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This post was originally published as part of the Tax and Transfer Policy Institute Policy Brief series. Read Part 2.

Introduction

In Australia’s tax and social welfare system, many women face effective marginal tax rates (EMTRs) on work income which are higher than the marginal tax rates of the personal income tax structure. Even for some top income earners, high EMTRS may be produced.[1] For example, if those caring for young children (mostly women) return to work or increase their work hours, this simultaneously requires them to pay increased taxes (and, possibly, the Medicare Levy) at the same time that family payments and child care subsidies are phased out. These high EMTRs tend to affect women more than men because women tend to be secondary earners in families either in terms of lower wages or lower working hours.

The Government’s new Child Care Subsidy (CCS) and the recently enacted personal income tax (PIT) rate cuts might alleviate this effect for some families, by increasing the amount of the subsidy and reducing the phase out, and by lowering the personal income tax payable on earnings.  This short paper explores whether stage 1 of the PIT rate cuts, combined with the CCS, will alleviate high EMTRs that are disincentives to women increasing workforce participation.

We explore some of the effects of the new CCS and PIT rate cuts through cameos of some families.  We present charts of the EMTR per day of work, for three examples of moderate earning families. We find that the CCS expansion has had some effect in improving dramatically high EMTRs under the previous regime. However, we find that high EMTRs still result for increasing hours from part-time to full-time work. The PIT rate cut does little to change this effect. High EMTRs, the cost of child care and women bearing the bulk of care responsibilities remain barriers to increasing work hours for women.

Child Care Subsidy

The CCS replaced Child Care Benefit (CCB) and Child Care Rebate (CCR) from 2 July 2018. The expansion of the subsidy has been estimated to cost about $3 billion over 4 years from the 2017-18 budget that introduced the changes. It raises the amount of subsidy per child up to a cap and changes the design of the taper, or phase out, of CCS. The phase out continues to be based on joint family income.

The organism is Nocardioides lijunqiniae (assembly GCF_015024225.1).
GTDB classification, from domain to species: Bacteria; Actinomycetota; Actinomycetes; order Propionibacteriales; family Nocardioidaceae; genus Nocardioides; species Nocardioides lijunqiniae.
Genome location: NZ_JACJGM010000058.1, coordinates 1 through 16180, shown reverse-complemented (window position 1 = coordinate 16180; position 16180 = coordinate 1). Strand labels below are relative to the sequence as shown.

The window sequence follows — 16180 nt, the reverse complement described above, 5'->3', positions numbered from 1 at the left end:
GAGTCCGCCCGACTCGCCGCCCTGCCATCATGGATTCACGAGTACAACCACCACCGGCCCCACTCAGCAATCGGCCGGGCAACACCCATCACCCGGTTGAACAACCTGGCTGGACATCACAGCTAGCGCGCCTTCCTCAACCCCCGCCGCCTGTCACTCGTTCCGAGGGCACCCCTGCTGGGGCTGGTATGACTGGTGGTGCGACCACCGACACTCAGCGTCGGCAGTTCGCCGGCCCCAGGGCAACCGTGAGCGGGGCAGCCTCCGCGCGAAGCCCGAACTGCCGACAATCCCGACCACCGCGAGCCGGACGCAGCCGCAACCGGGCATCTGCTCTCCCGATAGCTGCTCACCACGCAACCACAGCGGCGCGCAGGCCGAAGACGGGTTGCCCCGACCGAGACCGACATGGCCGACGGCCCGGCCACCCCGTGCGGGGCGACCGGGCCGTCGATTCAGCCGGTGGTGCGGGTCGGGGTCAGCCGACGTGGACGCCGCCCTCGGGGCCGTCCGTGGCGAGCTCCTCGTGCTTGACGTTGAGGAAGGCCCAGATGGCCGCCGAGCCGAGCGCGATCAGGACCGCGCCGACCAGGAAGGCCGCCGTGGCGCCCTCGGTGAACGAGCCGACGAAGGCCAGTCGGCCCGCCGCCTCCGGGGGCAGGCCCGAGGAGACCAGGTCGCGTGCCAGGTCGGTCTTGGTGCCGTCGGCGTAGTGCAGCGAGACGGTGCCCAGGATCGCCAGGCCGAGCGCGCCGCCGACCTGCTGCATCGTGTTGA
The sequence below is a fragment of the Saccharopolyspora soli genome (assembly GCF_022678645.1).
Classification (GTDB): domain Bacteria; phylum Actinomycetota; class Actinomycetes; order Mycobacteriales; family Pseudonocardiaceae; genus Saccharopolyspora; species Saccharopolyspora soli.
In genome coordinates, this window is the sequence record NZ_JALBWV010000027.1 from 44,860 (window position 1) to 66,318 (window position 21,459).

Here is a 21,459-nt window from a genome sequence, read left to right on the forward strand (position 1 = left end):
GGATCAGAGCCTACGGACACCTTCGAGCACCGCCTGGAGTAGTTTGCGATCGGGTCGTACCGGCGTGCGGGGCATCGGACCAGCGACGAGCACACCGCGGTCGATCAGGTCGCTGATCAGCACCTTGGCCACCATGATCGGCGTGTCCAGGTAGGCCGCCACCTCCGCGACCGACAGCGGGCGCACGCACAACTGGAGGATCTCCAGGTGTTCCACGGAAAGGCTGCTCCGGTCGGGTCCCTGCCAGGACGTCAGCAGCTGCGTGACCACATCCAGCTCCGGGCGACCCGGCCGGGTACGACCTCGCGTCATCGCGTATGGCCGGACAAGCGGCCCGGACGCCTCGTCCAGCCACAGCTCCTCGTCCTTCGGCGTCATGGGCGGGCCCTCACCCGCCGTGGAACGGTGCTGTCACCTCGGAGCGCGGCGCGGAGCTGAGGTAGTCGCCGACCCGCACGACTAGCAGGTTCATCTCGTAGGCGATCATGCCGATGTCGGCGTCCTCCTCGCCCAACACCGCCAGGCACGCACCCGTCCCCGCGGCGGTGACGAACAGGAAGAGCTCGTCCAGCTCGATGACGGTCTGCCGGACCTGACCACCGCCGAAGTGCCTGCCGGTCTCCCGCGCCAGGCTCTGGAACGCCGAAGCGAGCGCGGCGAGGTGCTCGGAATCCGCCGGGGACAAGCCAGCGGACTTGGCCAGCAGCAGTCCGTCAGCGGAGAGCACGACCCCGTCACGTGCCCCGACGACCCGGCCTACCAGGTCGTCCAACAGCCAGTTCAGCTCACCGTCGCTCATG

Table 1: CCS[2]

The Personal Income Tax rate cuts

The PIT rate cuts, now enacted,[3] will apply in three stages. In Stage 1 commencing on 1 July 2018, the Bill applies the following components:

  • Low and Middle Income Tax Offset (LMITO) of up to $530 for individuals with taxable income up to $125,333 for the 2018-19, 2019-20, 2020-21 and 2021-22 financial years.
  • Increase the upper threshold for the 32.5 % marginal tax rate (where the 37 % rate commences) from $87,000 to $90,000.

In Stage 2 commencing on 1 July 2022 the Bill applies the following components:

  • Increase the upper threshold for the 32.5 % marginal tax rate (where the 37 % marginal rate commences) from $90,000 to $120,000.
  • Increase the upper threshold for the 19 % marginal tax rate (where the 32.5 % rate commences) from $37,000 to $41,000.
  • Repeal the LMITO and Increase the Low Income Tax Offset to up to $645 for taxable incomes up to $66,667.

In Stage 3, commencing on 1 July 2024, the Bill applies the following components:

  • Increase the lower threshold for the 45 % marginal tax rate from $180,001 to $200,001.
  • Remove the 37 % marginal tax rate, so that all income from $41,001 to $200,000 is taxed at a marginal rate of 32.5 %.

The effective PIT rate structure produced by Stage 1 is set out in Table 2:

Table 2: 2018-19 Personal Income Tax Scale


Note: In addition, the Medicare Levy of 2 per cent is phased in over a small range by family income.